Advanced search

Here are some suggested organisations that offer expert advice on SN.

I think DD might have ASD

(8 Posts)
Levi174517 Thu 06-Mar-14 00:09:09

I joined mumsnet a couple of years ago - but can't for the life of me remember my username. At the time I was looking for confirmation that I know my son best and he couldn't possibly be autistic. The nursery were chasing a diagnosis. Well he was diagnosed with ASD last year - I think he's borderline ASD/NT though as he only scored 12 on the ADOS. Anyway we have accepted the diagnosis, he's full time in specialist provision and the only casualty is my confidence that I know my own kids.

We think his older sister is also on the spectrum but because she talks school disagree. Older sister is 8.

My short query is - if I go to the GP with a list of concerns and ask for a referral does DD have to attend that meeting too? I think the list by necessity sounds very critical and don't think DD would benefit from listening to a list of her idiosyncrasies.

Who do I ask to be referred to? DS was non verbal so saw SALT but DD can speak its just non literal speech that confuses her. Can I ask for a referral direct to CCDS?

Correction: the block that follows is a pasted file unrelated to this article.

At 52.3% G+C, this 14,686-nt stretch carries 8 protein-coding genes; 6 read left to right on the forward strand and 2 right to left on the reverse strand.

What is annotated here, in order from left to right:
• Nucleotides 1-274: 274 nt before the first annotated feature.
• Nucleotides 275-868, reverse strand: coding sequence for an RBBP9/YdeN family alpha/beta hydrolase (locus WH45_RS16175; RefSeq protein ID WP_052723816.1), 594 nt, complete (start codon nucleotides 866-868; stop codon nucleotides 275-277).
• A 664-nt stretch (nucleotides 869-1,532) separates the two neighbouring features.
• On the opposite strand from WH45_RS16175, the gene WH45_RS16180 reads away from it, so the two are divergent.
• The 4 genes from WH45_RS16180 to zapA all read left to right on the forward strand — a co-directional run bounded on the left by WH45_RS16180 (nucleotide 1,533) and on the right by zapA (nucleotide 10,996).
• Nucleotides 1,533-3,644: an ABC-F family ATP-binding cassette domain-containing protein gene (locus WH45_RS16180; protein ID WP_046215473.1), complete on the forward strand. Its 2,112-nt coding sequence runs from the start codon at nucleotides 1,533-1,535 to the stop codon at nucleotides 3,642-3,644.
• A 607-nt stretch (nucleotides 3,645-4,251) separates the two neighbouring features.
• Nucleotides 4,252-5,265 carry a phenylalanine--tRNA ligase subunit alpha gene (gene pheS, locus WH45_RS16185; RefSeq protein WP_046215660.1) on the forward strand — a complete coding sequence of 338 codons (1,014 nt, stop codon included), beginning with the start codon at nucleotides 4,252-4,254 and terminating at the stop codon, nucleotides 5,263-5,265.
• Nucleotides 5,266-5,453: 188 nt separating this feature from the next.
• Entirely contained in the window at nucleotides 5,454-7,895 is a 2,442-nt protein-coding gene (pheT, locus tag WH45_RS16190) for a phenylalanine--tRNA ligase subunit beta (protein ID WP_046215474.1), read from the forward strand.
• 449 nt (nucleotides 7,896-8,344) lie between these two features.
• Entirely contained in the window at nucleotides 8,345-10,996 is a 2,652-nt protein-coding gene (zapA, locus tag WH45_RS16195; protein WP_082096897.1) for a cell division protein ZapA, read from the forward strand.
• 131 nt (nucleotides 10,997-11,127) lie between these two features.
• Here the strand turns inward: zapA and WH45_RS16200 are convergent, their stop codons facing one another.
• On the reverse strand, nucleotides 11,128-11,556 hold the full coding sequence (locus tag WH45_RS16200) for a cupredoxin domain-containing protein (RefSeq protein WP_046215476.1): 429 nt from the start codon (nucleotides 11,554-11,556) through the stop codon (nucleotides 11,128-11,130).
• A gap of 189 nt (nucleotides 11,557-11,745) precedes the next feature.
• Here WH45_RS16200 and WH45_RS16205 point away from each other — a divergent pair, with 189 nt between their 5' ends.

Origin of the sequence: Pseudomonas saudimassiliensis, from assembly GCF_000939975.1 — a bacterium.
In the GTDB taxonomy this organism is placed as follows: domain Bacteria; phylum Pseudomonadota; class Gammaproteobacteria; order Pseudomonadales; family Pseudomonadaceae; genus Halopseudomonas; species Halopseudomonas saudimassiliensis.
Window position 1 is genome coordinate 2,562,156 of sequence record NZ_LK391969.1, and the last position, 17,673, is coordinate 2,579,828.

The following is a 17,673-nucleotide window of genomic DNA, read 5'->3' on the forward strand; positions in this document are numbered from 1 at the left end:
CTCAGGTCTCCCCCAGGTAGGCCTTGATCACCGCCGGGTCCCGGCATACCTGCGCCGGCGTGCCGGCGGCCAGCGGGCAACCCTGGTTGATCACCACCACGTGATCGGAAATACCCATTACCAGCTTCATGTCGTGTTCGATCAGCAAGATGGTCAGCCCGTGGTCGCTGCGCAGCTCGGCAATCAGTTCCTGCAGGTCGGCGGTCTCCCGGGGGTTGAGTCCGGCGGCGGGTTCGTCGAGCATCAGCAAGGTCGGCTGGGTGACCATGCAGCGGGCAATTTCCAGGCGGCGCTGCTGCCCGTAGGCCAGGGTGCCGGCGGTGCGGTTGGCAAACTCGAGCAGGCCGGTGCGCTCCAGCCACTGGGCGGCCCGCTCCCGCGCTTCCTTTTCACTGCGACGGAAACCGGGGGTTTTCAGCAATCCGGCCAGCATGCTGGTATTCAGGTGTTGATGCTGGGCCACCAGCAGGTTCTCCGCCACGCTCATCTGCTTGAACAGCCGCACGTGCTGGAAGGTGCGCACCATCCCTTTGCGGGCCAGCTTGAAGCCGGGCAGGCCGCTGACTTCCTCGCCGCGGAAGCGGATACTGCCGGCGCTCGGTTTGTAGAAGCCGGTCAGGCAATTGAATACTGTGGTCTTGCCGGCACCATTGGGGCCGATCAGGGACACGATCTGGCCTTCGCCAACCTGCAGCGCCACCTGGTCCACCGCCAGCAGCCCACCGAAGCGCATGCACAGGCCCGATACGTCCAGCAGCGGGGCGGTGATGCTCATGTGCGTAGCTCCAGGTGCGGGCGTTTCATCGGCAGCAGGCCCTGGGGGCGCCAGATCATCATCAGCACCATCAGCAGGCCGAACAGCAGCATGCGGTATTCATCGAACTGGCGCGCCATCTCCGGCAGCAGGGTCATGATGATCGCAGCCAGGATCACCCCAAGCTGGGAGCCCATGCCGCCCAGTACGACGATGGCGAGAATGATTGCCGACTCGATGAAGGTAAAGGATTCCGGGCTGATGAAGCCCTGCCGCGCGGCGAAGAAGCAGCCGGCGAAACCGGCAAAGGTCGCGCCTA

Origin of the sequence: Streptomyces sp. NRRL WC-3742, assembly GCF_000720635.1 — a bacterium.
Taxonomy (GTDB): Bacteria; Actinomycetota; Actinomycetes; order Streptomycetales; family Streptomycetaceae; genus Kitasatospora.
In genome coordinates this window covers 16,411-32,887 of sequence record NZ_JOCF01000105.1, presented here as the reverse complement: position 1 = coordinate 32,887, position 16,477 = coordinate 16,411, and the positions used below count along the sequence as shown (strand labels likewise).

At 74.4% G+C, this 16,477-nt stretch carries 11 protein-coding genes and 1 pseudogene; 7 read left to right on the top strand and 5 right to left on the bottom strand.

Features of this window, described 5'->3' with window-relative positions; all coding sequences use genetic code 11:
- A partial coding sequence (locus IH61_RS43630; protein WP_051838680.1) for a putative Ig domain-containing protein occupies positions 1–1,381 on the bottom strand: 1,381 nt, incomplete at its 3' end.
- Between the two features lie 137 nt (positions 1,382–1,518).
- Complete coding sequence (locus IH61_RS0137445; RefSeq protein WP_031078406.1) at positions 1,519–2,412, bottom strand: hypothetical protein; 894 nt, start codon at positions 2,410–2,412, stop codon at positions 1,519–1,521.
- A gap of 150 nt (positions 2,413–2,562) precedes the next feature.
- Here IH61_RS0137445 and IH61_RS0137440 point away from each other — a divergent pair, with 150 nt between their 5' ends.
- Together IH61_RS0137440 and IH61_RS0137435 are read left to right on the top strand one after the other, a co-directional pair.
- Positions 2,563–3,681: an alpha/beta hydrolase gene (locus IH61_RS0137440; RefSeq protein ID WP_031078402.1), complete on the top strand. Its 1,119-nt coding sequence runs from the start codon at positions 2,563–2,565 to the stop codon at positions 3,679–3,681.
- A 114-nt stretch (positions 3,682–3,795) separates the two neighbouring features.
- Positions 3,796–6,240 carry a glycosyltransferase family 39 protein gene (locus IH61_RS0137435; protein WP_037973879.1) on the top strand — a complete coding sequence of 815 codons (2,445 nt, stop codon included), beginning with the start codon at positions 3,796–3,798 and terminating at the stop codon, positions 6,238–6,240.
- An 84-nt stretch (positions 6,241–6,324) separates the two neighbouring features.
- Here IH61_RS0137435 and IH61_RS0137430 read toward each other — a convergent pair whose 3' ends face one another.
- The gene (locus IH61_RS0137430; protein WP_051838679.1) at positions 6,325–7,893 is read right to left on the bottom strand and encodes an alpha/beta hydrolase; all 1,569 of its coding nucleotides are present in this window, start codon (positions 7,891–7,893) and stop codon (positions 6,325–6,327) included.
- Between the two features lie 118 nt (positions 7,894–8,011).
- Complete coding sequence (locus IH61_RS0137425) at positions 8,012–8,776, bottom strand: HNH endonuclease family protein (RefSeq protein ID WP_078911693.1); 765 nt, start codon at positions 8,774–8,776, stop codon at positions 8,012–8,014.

This is looking like a novel - sorry about that but here is a list of issues I'd hope to raise with the GP. Does it seem like she might have ASD? Or perhaps an attention deficit disorder?

The reasons she might have are: she doesn't pick up on social cues or non verbal communication; she struggles with empathy and tact; repetitive play; she is very sensitive to textures; she is a very literal thinker.

The reasons she may not have are: school say she doesn't as teacher witnessed her using motherese when talking to an infant once. Also DD did not have delayed speech, she was quite average. She said her first word at nine months and her first sentence at 14 months.

She does not pick up social cues. This is especially true when she tells a joke. She can't understand the joke was funny at first but now has been told too many times its no longer funny. To her if a joke is funny it will still be funny the twentieth times its told. Also if a joke is funny it will be as funny in the maths lesson as in the playground.